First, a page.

John O’Connor (1913-2004) Lingley’s Field

John O’Connor (1913-2004) Lingley’s Field

John O’Connor – Lingley’s Field


John O’Connor busy career began in 1931 when at the age of eighteen he attended the Leicester School of Art. In 1933 he then went on to study at the Royal College of Art for a further four years, studying under John Nash and Eric Ravilious. His decorative approach to wood engraving and an interest in time and space lead for his work to be expressionistic rather than impressionistic; on the whole absent of figures in an attempt to distil the mood of the place.

After his stint in the RAF as part of his war service O’Connor started a family with Jenny Tennant in 1946. The following year he was elected to the Royal Society of Painters, Etchers and Engravers. He then became principle of the Colchester School of Art and was a visiting lecturer to St Martins School of Art after leaving his post at Colchester in 1964, and by 1965 he was an elected senior fellow of the Royal Watercolour Society.

In 1975 he decided to leave Suffolk to live in Scotland, taking advantage of the untamed landscapes and countryside that he so loved. However the teaching bug had not left him and between 1976 and 1982 he was a lecturer at the Glasgow School of Art. In 1990 he then became Honorary Minister of the Society of Wood Engravers.


1954 Zwemmer Media Arts, London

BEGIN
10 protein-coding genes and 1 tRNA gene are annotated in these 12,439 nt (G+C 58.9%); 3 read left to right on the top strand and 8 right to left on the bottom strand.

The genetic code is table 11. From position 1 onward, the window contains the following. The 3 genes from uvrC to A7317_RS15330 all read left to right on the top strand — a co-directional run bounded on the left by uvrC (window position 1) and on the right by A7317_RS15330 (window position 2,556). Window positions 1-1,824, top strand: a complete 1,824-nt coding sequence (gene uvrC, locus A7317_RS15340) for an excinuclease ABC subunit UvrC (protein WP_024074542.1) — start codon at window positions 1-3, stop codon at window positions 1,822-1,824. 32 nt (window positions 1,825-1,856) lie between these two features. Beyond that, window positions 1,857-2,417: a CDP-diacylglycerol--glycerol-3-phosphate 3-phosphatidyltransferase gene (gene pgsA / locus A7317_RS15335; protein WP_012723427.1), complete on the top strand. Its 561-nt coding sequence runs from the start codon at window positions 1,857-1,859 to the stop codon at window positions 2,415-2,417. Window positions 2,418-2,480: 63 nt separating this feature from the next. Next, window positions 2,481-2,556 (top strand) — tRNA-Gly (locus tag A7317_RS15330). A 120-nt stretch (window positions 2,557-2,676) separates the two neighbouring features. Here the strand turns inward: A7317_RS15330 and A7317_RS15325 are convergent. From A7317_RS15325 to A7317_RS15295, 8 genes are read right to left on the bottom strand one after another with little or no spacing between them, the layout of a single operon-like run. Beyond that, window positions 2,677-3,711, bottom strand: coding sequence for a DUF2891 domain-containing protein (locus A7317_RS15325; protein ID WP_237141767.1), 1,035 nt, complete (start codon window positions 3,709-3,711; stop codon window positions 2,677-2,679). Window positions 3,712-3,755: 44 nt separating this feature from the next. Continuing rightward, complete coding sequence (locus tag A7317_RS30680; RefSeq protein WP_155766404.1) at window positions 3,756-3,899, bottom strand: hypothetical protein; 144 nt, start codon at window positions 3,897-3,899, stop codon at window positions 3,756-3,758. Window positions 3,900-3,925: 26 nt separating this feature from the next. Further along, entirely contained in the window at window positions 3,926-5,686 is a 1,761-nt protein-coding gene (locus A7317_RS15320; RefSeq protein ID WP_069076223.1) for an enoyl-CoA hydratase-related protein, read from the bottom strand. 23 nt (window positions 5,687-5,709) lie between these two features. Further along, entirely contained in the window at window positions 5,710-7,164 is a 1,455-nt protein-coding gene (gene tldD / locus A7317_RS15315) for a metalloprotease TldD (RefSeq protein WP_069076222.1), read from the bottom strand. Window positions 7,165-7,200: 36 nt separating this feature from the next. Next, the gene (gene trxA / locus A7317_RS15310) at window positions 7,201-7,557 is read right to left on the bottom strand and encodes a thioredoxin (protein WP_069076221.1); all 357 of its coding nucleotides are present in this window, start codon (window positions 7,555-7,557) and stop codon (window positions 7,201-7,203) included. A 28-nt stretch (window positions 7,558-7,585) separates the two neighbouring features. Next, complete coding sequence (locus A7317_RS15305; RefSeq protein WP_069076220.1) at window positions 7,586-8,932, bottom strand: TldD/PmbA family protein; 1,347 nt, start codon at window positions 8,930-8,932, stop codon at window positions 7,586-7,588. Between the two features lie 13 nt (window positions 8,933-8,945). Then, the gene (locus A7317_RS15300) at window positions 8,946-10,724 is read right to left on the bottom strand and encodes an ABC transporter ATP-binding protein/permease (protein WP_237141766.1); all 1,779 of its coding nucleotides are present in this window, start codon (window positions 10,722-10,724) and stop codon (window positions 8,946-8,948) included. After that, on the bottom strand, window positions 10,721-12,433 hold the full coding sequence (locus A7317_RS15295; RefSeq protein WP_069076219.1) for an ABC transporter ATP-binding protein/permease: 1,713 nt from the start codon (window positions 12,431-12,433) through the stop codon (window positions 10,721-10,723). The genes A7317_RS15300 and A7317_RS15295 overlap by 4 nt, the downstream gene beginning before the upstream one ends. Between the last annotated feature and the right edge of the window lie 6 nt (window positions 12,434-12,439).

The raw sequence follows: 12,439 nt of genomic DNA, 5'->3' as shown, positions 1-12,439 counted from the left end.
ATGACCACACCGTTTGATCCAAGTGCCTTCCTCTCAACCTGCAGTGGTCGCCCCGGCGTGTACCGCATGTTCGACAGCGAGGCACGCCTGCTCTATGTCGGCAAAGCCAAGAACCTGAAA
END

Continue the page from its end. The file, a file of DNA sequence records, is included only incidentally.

1955 Royal Academy of Arts, London

1973 The Minories, Colchester

1976 The Minories, Colchester

1977 Graphic Work Retrospective, Glasgow School of Art

1990 Royal Watercolour Society, Bankside, London


Lingley’s Field demonstrates O’Connor’s dramatic expressionistic qualities, far less decorative than his Field and Hedge in Frost. The bold use of yellow and black, the palette consisting of little else, creates an impact of the viewer. The mass of dark shapes in the foreground some kind of plant; however O’Connor has made little attempt to be representational in any way. This sense of speed and impatience charges the atmosphere with a sense of drama, which is absent from his, more delicate, decorative works. Yet, one may recognise the confident use of line and shape, which is apparent in both his engraving and illustrations. It was important to O’Connor that his work remain timeless in both subject matter and material, thus his lack of interest in figures dehumanises it.


  • JONE, Sally, John O’Connor at the Goldmark Gallery, Goldmark Gallery, Uppingham, Rutland, UK, 1993
  • John O’Connor Information file, National Art Library

Harriet Pratt